Graph all the things

analyzing all the things you forgot to wonder about

2023-02-02

I started this post almost 5 years ago, did some interesting math, then... forgot about it? Anyway, it's done now.

In information theory, entropy measures how much information a distribution contains. A fair coin toss, or a uniform distribution over 2 bins, has 1 bit of entropy. A uniform distribution over 4 bins has 2 bits of entropy, over 8 bins has 3 bits of entropy, and so forth.

Things start to get interesting when the distribution is not uniform. How much information is there in a coin toss that always lands on heads? None at all, or 0 bits. How about if the coin toss is somewhere in between uniform and deterministic - say 90% chance heads? It turns out to be 0.47 bits. In other words, the best possible compression scheme for this coin would convert an average string of 100 heads and tails into just 47 0's and 1's.

But this question gets even more interesting when you look at empirical distributions instead of exact distributions. What is a good estimate for the entropy of a coin toss of unknown probability if I've tried it 100 times and gotten 90 heads?

Here you can play around with a few distributions and different estimates of entropy:

For a discrete random variable between 1 and with , entropy is defined as

You can choose whatever base you want for the log. If it's base 2, you get bits, and if it's base , you get nats. I'll be using nats for the rest of this post.Given an empirical distribution from samples , one could evaluate the "naive" entropy estimator by mimicking the formula for . If a value appears times in our samples, we can let and approximate

This is also known as the "maximum likelihood" estimator for entropy.However, it turns out that consistently underestimates entropy. We can do a bit better with a different estimator.

An estimator is unbiased if it is equal to the the true value on average. You may know that other summary statistics of probabilitiy distributions have nice unbiased estimators. For instance, to estimate the mean of a (finite mean) distribution, we can take the mean of of the samples:

In other words, is an unbiased estimator of the expected value of .Might we find an unbiased estimator for entropy?

No. Don't even try. There is none.So rather than trying to derive an unbiased estimator, we'll have to settle for deriving a less biased one. In fact, finding less biased estimators of entropy is a real topic of research. One such formula is the Miller-Madow corrected estimator:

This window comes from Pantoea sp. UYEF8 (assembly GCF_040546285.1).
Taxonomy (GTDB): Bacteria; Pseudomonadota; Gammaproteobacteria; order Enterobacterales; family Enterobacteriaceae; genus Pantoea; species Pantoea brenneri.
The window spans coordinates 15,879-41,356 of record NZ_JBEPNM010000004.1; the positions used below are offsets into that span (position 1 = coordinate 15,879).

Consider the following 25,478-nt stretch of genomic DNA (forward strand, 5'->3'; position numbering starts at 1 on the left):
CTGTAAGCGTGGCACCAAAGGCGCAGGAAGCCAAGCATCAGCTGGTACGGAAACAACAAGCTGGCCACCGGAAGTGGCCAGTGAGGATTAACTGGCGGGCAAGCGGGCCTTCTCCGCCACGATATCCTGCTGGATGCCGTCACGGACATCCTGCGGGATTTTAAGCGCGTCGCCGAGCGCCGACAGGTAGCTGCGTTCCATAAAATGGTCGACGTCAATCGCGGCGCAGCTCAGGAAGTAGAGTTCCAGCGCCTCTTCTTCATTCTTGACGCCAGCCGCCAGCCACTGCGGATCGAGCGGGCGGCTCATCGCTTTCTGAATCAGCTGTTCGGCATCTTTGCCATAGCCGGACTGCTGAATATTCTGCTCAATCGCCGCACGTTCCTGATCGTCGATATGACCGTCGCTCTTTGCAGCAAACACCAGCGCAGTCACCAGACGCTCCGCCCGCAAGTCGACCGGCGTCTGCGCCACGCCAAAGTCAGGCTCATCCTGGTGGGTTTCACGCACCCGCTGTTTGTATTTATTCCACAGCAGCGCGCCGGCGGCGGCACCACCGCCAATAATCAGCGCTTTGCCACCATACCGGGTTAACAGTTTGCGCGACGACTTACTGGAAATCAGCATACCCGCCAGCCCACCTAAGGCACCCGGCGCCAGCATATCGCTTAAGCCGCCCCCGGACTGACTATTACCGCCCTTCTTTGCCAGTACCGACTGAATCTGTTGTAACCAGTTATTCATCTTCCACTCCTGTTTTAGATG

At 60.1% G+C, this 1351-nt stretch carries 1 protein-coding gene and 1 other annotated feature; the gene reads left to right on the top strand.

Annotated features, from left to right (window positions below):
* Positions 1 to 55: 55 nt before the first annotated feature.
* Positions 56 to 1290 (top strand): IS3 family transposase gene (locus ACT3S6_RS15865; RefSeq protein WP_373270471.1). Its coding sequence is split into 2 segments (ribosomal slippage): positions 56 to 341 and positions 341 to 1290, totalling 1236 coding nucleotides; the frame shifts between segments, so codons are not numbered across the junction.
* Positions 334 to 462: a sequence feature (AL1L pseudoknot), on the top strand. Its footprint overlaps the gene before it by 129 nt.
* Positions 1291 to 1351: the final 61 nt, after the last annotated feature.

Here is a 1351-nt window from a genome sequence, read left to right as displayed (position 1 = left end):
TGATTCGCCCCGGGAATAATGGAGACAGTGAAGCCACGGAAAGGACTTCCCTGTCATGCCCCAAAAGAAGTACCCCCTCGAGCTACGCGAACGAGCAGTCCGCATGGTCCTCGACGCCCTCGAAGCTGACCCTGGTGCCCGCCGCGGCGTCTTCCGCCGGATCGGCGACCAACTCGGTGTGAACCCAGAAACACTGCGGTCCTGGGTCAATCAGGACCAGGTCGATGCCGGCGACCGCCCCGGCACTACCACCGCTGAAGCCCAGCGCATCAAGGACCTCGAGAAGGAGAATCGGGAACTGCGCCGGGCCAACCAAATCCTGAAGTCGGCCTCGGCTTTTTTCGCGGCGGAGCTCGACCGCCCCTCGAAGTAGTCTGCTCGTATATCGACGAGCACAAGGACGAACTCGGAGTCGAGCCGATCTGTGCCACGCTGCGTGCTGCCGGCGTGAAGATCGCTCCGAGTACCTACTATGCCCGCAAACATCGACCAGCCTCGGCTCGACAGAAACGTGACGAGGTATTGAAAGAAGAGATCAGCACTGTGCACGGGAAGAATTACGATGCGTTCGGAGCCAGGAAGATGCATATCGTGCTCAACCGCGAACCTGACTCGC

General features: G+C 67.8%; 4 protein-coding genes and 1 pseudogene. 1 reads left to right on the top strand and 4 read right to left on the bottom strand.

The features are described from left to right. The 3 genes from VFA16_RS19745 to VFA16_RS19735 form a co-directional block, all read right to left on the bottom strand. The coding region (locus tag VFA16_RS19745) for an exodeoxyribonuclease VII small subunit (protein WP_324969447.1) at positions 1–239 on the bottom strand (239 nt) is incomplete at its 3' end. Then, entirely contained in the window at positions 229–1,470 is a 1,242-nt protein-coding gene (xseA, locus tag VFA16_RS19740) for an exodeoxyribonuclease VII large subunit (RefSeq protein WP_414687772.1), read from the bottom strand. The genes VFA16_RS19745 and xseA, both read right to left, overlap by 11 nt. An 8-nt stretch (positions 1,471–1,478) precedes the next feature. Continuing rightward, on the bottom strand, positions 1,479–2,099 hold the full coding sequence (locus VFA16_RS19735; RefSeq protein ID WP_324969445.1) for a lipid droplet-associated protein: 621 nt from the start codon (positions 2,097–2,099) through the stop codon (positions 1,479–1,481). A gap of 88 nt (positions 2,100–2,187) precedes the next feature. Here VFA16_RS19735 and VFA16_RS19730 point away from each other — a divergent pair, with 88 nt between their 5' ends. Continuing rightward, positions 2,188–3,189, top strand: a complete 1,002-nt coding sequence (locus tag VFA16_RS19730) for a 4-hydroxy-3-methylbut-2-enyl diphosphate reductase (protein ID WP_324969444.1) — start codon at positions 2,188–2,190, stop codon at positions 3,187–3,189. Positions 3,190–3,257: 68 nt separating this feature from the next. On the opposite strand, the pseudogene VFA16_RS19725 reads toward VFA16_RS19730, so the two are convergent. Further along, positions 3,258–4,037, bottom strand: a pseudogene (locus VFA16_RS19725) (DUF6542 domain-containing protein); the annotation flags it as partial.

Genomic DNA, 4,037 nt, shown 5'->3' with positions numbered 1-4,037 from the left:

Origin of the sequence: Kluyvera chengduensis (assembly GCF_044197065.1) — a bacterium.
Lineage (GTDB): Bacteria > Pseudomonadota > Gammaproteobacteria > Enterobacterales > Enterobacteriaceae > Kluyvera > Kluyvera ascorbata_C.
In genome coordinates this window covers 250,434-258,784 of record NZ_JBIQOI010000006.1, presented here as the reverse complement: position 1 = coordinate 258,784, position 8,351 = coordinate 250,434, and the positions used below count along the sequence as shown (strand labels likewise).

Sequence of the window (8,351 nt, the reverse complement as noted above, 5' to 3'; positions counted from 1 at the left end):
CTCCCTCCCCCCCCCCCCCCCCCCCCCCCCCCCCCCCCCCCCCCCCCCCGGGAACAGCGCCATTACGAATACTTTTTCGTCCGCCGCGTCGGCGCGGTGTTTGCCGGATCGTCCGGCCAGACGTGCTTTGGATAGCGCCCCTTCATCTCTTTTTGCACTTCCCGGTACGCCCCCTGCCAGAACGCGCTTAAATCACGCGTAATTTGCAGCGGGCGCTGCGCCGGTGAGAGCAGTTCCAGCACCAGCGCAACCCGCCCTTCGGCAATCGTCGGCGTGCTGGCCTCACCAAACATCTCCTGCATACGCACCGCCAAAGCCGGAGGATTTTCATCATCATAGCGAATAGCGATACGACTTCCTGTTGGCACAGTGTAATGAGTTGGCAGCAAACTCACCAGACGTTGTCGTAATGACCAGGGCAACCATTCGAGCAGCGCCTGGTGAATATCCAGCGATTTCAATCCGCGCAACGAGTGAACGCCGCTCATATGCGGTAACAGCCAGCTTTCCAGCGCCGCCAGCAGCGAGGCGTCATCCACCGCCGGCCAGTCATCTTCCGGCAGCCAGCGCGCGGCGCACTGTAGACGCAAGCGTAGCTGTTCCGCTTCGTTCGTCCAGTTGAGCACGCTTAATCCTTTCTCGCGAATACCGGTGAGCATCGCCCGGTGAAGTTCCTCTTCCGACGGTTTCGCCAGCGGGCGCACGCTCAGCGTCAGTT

The Miller-Madow formula simply adds a small term to the naive estimator depending on the number of bins and samples.We'll derive it from scratch. The approach is to consider a true distribution and approximate the expected value of the over random samples. Evaluating , we'll make some careful approximations and show that it is roughly .

The expected value of the naive estimator is

where Shifting the start index to 0 simplifies this slightly:To simplify this expression further, we need an approximation. Assuming the vast majority of the probability comes from in the ballpark of (a reasonable assumption whenever or so), we can make this local estimate for the natural log term:

Approximating a log with an exponential seems strange, but it makes the math nice. An alternative is to use a 2nd order Taylor expansion (which we'll have to do at the end anyway), but I found this a little cleaner.After we plug this in with and and apply the binomial formula, we get

No more summations! And the term is becoming clear! Assuming that is large, this further approximates to Oof, double exponents. But by applying a 2nd order approximation in and doing some algebra, we get Returning to ,Now we have an improved, less biased estimator!

This is exactly the Miller-Madow correction. Maybe the reason I abandoned this 5 years ago was because I realized it was a pre-existing result.There are distributions with infinite entropy! For instance, if is unbounded and , then converges but is unbounded (approximately proportional to when summed up to ). Obviously, trying to estimate the entropy of infinite-entropy distributions will catastrophically fail.

I find it interesting that a single draw from this distribution contains infinite information. No matter what compression scheme you use, the expected number of bits needed to represent a single draw is infinite. Fortunately these distributions are quite rare. I think they all have probability decaying at a rate of for some (I know my wording here isn't precise, but you know what I mean).

There is another estimator people often use called the jackknife. It tends to be slightly better than the Miller-Madow correction, but the formula is more complicated. If represents the naive entropy estimator on the sample without the th element, the jackknife is defined as

I also implemented this one in the above visualization.